Three forces set to change marketing

June 10th, 2019
Article by
Bradley Elliott

Trust Is The New Currency.

Today humans live in a hyper-connected matrix that is always on, regardless of what device they use. Technology drives human advancement, and the rapid pace of change is blurring the lines between the “digital” and the physical world. Every facet of our lives has some form of technological foundation that is becoming smarter and/or more powerful.

In business terms, this change is called ‘digital transformation’. Essentially it is a foundational transformation that is disrupting the way business, society and economies interact. The biggest change is that digital transformation puts customers at the epicentre of business. Today consumers enjoy more power and influence than they’ve ever had before.

At this transformative time, research shows that humans are becoming a lot less trusting. The 2019 Edelman Trust Barometer reveals a crisis of “faith in traditional authority figures and institutions”. This at a time when technological development brings with it significant opportunities but is not without risk.

Trust is important because it enables faster innovation, and increased human adoption of technology. Trust is the enablement of progress, but one in which all players need to assess and contribute to the building of trust. At a time when trust is declining and is simultaneously a key future driver, the big questions marketers need to ask themselves is what they’re doing to break, or build, trust with the people who matter to them most.

Consultancies Will Dominate

Everyone’s talking about the death of advertising and big agencies, but this doesn’t reveal what comes next. The recent acquisition of Droga5 by Accenture Interactive has caused quite a stir, but has been a long time coming. I’d say that Droga5 won with this one, getting a pretty good deal!

I’ve always maintained that consultancies could wipe out agencies by simply offering the same services at a heavily discounted fee — they have the resources to do this, but not necessarily the talent, which is why an acquisition like Droga5 makes sense.

I believe consultancies will win the race because of how digital transformation is increasing the rapid rate of innovation. The big consulting firms have had huge experience in change management at a time when most CMOs have lost their way, thanks to ad agencies that are failing because they’ve failed to transform their own business models.

Marketing is automating while becoming more fluid and pivotal in the overall business strategy. It’s no longer about unmeasurable and fluffy metrics like “brand equity”, “engagement” or “eyeballs”. The role of marketing now is understanding customers like never before, through data and insights. And, of course, by building personalised communications with the aim of garnering trust and further understanding. Companies that do this well will become the customer-centric leaders of tomorrow.

Consultancies tend to be more insights-driven. They facilitate change easily and are abreast of emerging developments. The big consultants ‘hold’ their client’s business strategy, a role that agencies have failed to conquer.

But where consultancies fall short is in execution, often leaving this up to the clients themselves. That’s why the Droga5 acquisition makes perfect sense for Accenture Interactive — it shores up a dominant position. The logical next step for them would be to acquire data companies and platforms, as well as employ deeper technological, analytical and creative thinking skills.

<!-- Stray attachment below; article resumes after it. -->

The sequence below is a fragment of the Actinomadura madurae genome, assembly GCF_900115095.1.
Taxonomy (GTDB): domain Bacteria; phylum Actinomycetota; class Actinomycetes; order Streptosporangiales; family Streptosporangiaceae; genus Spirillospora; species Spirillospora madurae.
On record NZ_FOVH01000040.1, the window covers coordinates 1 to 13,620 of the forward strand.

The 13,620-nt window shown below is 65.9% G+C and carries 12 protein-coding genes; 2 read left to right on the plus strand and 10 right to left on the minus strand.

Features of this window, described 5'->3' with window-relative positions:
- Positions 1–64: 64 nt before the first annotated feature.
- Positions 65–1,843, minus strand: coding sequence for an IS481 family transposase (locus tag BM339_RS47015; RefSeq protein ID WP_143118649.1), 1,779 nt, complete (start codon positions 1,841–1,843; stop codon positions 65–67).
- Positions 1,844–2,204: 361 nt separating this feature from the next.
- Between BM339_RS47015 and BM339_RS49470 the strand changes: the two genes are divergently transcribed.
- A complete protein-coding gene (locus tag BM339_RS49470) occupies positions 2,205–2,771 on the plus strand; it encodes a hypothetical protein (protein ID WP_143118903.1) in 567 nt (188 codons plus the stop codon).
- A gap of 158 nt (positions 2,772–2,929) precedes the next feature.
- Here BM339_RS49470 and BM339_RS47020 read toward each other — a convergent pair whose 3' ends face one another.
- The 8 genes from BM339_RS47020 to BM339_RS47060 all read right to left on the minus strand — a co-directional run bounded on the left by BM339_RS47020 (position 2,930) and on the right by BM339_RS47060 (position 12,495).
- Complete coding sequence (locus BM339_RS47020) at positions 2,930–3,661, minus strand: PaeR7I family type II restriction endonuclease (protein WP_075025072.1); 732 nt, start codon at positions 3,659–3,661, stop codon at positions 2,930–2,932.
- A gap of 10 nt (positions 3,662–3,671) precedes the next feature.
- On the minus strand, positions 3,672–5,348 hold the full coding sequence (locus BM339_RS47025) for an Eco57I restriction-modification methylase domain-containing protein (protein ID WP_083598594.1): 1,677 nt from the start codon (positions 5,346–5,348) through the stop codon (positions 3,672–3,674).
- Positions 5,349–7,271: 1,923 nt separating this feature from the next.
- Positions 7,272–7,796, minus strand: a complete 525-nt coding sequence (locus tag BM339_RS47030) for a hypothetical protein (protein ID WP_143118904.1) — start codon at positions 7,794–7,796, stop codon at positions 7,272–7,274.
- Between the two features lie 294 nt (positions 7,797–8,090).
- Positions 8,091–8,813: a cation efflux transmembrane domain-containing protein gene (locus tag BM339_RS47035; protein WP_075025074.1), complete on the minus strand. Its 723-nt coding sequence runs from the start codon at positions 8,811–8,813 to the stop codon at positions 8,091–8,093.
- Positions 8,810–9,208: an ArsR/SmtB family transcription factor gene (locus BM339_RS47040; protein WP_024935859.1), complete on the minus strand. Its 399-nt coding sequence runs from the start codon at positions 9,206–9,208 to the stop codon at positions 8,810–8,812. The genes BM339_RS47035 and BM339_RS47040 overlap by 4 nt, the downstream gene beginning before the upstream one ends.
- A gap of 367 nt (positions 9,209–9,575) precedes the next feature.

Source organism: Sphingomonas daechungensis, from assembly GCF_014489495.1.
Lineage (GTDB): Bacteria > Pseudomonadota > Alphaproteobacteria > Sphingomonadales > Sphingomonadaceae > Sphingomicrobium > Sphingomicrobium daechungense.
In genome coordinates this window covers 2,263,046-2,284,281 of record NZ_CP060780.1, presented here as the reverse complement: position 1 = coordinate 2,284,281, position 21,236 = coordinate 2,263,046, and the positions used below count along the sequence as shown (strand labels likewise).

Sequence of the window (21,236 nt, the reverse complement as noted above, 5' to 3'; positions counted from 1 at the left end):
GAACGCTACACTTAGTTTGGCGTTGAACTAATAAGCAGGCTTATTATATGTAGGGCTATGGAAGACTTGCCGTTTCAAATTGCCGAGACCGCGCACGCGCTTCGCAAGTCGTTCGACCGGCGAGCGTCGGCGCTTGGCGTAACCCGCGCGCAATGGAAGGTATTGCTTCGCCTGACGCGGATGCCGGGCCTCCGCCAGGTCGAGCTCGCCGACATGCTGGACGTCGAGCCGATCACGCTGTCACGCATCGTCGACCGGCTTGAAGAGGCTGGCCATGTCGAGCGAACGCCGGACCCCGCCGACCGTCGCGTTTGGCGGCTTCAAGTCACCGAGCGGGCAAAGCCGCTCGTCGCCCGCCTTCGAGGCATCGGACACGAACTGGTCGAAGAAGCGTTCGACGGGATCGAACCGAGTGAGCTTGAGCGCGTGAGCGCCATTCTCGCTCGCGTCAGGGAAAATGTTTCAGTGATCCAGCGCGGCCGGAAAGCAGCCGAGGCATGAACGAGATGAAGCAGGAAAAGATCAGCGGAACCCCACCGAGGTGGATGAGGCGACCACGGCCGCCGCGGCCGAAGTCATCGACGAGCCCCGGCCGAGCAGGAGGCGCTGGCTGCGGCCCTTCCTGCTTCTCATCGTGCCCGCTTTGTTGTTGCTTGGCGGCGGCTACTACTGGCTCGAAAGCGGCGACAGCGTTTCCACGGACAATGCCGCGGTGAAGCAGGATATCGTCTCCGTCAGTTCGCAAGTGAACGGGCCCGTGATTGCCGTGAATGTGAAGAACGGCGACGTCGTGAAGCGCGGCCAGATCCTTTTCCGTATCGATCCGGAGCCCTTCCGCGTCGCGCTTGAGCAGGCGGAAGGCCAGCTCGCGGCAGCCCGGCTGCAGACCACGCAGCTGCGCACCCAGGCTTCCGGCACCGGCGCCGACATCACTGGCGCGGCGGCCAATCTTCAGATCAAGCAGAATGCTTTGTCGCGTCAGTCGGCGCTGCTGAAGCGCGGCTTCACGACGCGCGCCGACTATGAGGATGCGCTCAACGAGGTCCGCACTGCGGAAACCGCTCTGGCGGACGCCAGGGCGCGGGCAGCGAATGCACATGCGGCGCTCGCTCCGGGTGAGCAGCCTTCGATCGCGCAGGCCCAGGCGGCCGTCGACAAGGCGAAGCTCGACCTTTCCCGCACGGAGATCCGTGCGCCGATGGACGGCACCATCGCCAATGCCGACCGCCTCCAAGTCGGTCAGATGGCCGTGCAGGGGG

The return of Google

Not that Google has gone anywhere, but its advertising revenue has definitely been affected by the big social media companies. Yes, I know their ad spend is increasing, but this is due to clients spending larger portions of their budgets online. Budgets that, less than a decade ago, Google could have captured almost entirely.

Social media ad spend will decrease, in proportional terms (that is as a percentage of online ad spend), in the coming years. Why?

  • Increased competition — it’s becoming expensive to advertise on social media platforms.

  • Returns achieved on social are being called into question. Companies struggle to put a value on a ‘like’, ‘share’, or ‘comment’. ‘Reach’ is already a dead metric, and is meaningless in my opinion. Online action or engagement already counts for so much more than reach.

  • Audiences are becoming fed-up and disengaged with all the advertising. Advertising inflation is at an all-time high.

  • The audiences are moving, and when audiences move, so do budgets.

Given this, it is only natural that social budgets will shift back to performance marketing platforms like AdWords, where a return is more measurable, more real, and audiences are more engaged.

Unlike social media companies, Google has such a strong moat as a business — there are few, if any, search businesses that can compete with it (in the Western world).

The bottom line?

The marketing sector is going through a time of unprecedented change. But with this comes great opportunity. The level of change we are experiencing will recreate marketing for the better. A transformed business lives in service of its customers, and so too should marketing.

Basically, technology is just helping us humanity hit the reset button. Advertising is responsible for a lot of damage to human trust. Now’s the opportunity to put things right, put customers at the centre of everything, and now to treat humans like humans.

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